I’d also like to get off all the additional medicines. Not that oxy and vicodin aren’t good, but I’d rather not have to use them. And I don’t like the fact that I need a spreadsheet to track all my mess, by dose, by time. Especially since ipilimumab has its own set of side effects, which can potentially add even more meds. I’m turning into an old man with a pill case! And I need a cool, new watch with multiple alarms so I know when to dose myself. Or it would be cheaper and less annoying if my melanoma just went away with no fuss.

I’m really not enjoying sitting at home all day. I want to get back to work because I feel like my brain is atrophying as I sit here. There’s only so much time I can sit here reading different news sites or looking at Facebook.

Home, Sweet Home

While the nurses and doctors are wonderful people and I have had nothing but positive interactions, I’m glad I’m home instead of there. I’m running a regular pharmacy on my dining room table: a muscle relaxer, really good pain killers, a steroid, an antacid, a stool softener and, in case the latter works too well, I have imodium, too.

I was skeptical about the amount of relief I would get with the radiation treatments, but I can happily admit I was wrong. With only two treatments, my consistent pain is down to a 1 or 2, and my peak pain is maybe a 4. Sure, that’s in conjunction with oxy and vicodin and cyclobenzaprine, but I’m now tremendously more optimistic. For the first time in a month, I slept through the entire night – 11:30 to 8:00! I was stiff and achy when I got up, but I was able to get up. I don’t plan on trying to sleep in a bed again until I finish another week of radiation, though.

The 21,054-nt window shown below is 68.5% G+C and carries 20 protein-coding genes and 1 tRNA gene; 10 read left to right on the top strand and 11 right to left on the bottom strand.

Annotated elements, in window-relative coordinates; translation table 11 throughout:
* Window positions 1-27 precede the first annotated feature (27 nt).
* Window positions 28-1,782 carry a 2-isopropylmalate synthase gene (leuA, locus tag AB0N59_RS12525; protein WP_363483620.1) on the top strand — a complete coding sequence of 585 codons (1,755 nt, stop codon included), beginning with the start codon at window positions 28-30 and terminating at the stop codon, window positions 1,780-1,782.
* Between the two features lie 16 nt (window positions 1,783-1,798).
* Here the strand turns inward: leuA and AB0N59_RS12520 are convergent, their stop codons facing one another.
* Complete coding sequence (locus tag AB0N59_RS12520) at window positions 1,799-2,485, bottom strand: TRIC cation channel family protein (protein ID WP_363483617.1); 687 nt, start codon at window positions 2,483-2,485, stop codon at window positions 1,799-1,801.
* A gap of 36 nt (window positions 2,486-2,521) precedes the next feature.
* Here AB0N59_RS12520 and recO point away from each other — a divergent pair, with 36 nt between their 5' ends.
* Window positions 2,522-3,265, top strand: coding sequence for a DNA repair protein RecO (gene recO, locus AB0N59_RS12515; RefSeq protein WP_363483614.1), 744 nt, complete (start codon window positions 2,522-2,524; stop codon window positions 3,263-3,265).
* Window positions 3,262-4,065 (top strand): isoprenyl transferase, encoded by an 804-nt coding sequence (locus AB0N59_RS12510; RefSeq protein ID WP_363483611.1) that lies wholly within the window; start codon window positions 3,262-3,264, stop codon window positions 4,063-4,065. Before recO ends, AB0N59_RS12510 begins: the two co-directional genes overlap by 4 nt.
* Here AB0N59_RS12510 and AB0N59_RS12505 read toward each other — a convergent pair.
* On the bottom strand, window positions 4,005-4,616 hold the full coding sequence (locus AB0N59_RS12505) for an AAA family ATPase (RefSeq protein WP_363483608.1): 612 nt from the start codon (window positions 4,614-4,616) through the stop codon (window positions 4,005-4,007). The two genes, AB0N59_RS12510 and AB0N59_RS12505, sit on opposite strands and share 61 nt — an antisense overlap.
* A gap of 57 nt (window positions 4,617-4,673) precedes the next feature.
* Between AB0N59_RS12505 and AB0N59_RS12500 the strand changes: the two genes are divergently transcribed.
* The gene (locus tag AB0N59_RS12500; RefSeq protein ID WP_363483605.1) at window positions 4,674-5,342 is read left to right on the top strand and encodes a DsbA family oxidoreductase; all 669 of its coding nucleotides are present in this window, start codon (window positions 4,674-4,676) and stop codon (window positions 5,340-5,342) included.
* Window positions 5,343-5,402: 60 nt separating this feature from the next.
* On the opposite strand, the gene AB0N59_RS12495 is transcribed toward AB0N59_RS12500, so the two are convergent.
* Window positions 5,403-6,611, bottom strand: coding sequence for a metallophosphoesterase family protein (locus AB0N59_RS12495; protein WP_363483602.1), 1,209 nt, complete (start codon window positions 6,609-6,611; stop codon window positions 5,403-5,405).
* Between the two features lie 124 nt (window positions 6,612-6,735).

I did not go to my oldest son’s football game today, nor will I go to their lacrosse tournament tomorrow. I’m disappointed and being home alone will be very lonely, but I’d rather miss a few things and get better than re-injure myself and miss even more.

I start more radiation Tuesday and have my next ipilimumab scheduled for the end of the month, so I’m doing pretty good. It’s always good to end the week on a high note!

Never A Dull Moment

Yesterday morning, I got the kids off to school and headed down to the hospital for my first dose of ipilimumab, as I start my Stage IV treatment journey. My wife caught the early train back from NYC, got off in Providence and met me there. First, we met with one of the clinical social workers who specializes in oncology and talked about (1) how I was handling things, (2) how my wife was handling things and, most importantly, (3) how we explain everything to the boys. She thought we were doing well on all three counts and gave us some other reading materials and some online resources for each of us. I’m glad we talked to her.

My attitude is both good and possibly bad. I told her I don’t feel anything about my melanoma; I’m not sad or angry or disappointed or anything else. I can’t tell if I’ve accepted it, or if I’m in denial. On some level, it’s bothering me that it’s not bothering me. We talked about the care giver stress, balancing job and kids and home and job and me and job and laundry, etc. She gave us some resources to look at, both for us and the kids. She said we’re doing well with the kids and we are doing a good job keeping the communications open. We need to talk to their teachers and the school nurses to ensure the boys get support (if needed) at school, too.